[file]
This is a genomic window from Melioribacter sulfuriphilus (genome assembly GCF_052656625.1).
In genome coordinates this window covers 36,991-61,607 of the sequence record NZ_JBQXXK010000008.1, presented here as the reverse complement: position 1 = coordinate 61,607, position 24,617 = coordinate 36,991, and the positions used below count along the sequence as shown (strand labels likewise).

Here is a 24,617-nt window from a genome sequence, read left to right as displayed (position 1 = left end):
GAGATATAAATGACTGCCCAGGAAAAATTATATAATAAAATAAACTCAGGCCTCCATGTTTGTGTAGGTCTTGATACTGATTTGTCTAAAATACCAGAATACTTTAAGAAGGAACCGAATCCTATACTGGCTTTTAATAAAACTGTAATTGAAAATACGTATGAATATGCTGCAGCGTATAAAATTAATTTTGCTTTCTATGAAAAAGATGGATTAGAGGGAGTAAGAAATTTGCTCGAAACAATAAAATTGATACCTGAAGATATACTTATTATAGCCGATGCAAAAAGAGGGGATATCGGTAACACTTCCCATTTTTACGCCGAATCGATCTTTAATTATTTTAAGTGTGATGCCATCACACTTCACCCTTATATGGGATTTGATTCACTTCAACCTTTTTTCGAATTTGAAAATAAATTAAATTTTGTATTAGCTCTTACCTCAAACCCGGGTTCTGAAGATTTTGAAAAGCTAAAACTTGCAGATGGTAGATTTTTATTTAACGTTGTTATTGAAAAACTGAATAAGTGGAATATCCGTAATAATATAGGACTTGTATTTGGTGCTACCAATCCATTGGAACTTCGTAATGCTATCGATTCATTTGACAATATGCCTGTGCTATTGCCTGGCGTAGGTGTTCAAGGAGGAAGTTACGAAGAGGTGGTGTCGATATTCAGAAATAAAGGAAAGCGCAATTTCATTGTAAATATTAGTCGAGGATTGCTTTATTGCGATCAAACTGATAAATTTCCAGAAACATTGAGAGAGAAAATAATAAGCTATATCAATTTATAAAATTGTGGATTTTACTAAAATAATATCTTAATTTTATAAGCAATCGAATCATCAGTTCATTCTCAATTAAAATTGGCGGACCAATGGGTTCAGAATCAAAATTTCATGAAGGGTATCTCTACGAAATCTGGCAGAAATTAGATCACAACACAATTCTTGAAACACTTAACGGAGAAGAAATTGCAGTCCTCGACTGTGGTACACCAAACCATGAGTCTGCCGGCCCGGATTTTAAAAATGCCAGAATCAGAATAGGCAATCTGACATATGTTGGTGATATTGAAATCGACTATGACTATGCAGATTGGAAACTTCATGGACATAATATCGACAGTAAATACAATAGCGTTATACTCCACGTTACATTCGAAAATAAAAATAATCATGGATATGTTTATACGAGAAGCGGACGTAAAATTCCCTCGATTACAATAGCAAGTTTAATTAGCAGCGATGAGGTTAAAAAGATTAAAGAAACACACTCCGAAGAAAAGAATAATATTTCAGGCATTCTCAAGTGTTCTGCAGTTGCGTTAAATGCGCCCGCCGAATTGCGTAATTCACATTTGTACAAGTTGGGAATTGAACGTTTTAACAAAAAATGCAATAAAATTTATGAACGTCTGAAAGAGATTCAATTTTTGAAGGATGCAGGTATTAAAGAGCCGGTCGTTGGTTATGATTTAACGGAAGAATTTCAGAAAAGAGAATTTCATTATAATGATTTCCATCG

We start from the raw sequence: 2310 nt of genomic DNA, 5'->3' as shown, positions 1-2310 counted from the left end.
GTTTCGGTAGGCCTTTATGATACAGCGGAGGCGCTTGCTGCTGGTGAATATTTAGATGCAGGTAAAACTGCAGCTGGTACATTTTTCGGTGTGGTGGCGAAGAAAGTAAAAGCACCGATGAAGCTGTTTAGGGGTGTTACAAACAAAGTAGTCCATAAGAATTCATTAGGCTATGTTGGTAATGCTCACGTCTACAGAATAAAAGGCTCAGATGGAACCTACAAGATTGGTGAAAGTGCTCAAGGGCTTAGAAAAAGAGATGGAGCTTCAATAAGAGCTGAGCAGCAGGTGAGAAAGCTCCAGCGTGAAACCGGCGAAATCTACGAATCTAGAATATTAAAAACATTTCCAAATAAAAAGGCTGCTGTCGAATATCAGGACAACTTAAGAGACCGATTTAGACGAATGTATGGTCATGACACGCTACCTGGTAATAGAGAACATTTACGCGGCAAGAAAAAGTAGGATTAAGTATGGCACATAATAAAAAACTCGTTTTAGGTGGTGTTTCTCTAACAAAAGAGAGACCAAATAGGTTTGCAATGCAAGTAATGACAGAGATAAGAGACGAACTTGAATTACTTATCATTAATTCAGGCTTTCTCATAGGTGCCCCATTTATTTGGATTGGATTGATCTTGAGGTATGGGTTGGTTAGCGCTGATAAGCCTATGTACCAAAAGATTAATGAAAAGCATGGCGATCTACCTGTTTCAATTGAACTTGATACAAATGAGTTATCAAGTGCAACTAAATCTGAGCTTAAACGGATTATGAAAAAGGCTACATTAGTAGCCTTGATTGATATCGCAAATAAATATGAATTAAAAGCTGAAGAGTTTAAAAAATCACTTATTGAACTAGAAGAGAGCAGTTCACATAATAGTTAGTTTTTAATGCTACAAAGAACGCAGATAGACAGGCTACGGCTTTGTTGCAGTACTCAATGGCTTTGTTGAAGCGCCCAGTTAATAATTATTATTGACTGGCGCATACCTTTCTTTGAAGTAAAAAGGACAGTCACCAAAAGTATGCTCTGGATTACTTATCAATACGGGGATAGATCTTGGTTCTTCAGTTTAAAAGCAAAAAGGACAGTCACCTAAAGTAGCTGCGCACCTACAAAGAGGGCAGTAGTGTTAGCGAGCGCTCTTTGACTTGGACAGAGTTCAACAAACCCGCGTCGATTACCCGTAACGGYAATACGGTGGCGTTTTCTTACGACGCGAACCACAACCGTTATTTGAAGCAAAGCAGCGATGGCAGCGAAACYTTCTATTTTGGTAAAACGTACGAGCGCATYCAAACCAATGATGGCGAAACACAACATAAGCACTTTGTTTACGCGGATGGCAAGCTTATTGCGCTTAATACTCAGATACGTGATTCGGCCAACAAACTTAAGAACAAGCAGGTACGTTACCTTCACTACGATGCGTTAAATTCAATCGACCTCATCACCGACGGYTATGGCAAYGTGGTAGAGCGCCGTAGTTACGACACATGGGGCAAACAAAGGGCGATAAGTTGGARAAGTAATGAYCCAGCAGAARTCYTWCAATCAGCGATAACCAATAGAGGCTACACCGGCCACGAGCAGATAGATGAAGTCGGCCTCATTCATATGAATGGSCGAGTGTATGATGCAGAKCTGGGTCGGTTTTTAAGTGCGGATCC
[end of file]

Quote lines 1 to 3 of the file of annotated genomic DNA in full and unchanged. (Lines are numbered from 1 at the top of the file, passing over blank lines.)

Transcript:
This is a genomic window from Melioribacter sulfuriphilus (genome assembly GCF_052656625.1).
In genome coordinates this window covers 36,991-61,607 of the sequence record NZ_JBQXXK010000008.1, presented here as the reverse complement: position 1 = coordinate 61,607, position 24,617 = coordinate 36,991, and the positions used below count along the sequence as shown (strand labels likewise).

Here is a 24,617-nt window from a genome sequence, read left to right as displayed (position 1 = left end):